Technology and Intentionality

We have a problem with technology in our world. However, it is not necessarily what we think.

One of the products of the pace of technological change for the last 150 years is that we have lost any ability to critically reflect on its impacts. New technologies, from the automobile to television to birth control to the internet and smart phones, have radically reshaped society. They have done so faster than society has been able to thoughtfully assimilate. Instead we see one of two responses.

One is the unreflective embrace of technology. This is the norm in our day. Talk to a teenager about their relationship to their phone and they will typically view it not as something “good” - that would still show some level of examination – but simply as “the way things are.” “All of my friends are using it in these ways. Of course I should as well.” While it is easy to mock this impulse, it is exactly the same for most adults. They are presented with an item that has some benefit, however marginal or invented, and they will feel they have to have it. We might call this approach “technophilia” - an unambiguous embrace of the new.

Yet while this is problematic, the opposite impulse is no better. Technophobia, a fear of or refusal to adopt all technologies, is equally unreflective. I remember hearing two men inclined toward this view in the midst of a heated argument about a very basic economic fact, a number which would take a quick Google search to find. They spent ten minutes debating, not the ideas behind it, but simply whether the fact was A or B. Without thinking about it, I offered to look it up online for them. Both refused, grumbled about how it was “too easy” for younger generations, and then went back to yelling at each other.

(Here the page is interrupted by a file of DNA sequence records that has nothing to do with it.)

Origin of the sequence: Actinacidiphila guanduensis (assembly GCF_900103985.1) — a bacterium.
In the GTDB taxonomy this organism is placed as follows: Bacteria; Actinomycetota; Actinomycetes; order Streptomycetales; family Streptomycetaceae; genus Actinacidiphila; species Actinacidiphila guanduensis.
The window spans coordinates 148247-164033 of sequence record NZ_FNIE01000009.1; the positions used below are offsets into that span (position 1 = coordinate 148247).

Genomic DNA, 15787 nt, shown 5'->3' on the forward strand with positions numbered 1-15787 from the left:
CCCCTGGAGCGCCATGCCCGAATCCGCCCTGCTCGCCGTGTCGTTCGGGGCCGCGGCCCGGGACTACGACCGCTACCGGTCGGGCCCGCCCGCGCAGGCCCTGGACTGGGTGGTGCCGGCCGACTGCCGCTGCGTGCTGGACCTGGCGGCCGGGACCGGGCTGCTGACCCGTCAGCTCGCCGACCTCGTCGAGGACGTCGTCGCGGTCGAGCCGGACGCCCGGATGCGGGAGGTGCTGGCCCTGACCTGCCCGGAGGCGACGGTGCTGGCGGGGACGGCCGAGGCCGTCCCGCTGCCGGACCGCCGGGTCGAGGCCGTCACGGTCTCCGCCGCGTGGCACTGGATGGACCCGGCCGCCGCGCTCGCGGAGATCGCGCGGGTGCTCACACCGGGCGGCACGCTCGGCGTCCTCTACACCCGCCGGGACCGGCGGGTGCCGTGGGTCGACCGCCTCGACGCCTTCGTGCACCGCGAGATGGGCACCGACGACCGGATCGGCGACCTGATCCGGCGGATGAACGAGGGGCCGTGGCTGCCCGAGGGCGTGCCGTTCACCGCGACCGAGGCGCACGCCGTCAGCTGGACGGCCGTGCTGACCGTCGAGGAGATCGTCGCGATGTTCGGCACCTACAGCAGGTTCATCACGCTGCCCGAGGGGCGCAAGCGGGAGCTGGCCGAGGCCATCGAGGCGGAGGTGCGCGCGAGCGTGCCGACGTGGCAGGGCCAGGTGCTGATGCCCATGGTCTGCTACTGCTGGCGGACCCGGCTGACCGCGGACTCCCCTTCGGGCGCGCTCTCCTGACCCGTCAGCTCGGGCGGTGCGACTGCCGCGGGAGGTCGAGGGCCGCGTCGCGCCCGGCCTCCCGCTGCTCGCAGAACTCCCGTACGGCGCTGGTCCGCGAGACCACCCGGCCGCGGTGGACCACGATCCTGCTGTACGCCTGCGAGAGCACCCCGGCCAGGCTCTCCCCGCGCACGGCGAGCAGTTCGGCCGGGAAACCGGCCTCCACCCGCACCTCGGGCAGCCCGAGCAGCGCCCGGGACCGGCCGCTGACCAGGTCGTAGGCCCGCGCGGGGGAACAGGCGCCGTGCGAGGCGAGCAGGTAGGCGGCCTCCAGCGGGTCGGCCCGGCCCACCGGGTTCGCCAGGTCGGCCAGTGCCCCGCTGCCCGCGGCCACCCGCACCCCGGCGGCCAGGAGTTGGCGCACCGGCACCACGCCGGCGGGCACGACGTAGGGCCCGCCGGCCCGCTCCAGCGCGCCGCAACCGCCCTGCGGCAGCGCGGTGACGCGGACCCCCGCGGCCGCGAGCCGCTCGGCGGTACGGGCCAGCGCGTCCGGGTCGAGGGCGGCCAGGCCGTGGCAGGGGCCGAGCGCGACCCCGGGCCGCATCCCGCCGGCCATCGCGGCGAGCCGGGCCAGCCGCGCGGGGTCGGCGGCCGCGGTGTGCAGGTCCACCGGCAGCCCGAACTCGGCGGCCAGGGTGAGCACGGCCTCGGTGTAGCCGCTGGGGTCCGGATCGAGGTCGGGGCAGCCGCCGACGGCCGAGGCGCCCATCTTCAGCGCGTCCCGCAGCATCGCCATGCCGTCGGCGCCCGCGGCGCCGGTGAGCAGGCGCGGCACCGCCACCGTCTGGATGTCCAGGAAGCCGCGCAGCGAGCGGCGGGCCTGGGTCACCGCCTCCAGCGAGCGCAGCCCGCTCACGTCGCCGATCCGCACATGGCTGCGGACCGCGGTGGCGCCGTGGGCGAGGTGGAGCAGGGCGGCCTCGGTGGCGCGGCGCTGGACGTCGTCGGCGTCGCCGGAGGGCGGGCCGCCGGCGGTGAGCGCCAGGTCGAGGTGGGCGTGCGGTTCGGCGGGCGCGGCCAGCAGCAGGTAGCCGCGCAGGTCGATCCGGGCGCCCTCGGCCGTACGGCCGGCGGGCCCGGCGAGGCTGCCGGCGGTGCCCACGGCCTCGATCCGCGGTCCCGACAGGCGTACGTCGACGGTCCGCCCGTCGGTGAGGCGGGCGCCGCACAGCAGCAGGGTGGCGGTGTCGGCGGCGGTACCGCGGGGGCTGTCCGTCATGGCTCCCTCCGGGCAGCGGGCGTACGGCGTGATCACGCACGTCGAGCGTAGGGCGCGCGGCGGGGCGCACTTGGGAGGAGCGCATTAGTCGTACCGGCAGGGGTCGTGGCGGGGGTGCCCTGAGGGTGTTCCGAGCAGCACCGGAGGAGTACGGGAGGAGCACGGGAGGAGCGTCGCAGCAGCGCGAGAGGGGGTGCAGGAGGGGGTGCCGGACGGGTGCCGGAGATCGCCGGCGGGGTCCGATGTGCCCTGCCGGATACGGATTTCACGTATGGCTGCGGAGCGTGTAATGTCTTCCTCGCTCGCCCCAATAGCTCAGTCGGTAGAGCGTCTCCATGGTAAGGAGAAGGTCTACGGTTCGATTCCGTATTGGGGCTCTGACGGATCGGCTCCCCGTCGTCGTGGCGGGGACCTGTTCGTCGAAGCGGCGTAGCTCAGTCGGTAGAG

The reason both of these approaches are problematic is because technology is always a mixture of good and evil, of solution and problem. Human beings have both God-given ingenuity meant to shape and improve the world and sin-wrought idolatry which warp what they create. Rather than simplistic embrace or rejection, what we need to do is to critically examine our lives with technology.

That is harder than it first sounds. In the first place, it means we will have to cut against the cultural grain in both directions. Most of society falls into one of the two errors. To be critical, we must challenge both the impulses of the Luddite and of the Silicon Valley elite.

In what follows, I'd like to suggest three concrete questions we should ask about each significant piece of technology in our lives. Along with these questions I'd also suggest a practical way to help discover the answer, since it isn't always apparent. I should say as well that I do this as someone who is not always good at this myself. I don't have the answers – truthfully, I've been reflecting on these questions because I know how poorly I've done at critically engaging them. That said, I hope that they will be helpful to you.

What Are The Benefits?
First, what are the benefits of a given piece of technology? What are they actually contributing to our lives?

Of course this includes the tangible benefits. A piece of technology might provide entertainment or comfort or convenience. However, staying at that surface level is not enough. It's easy to name surface benefits because the advertisers will gladly supply them. The real question is how much those tangible benefits actually lead to an improvement in life.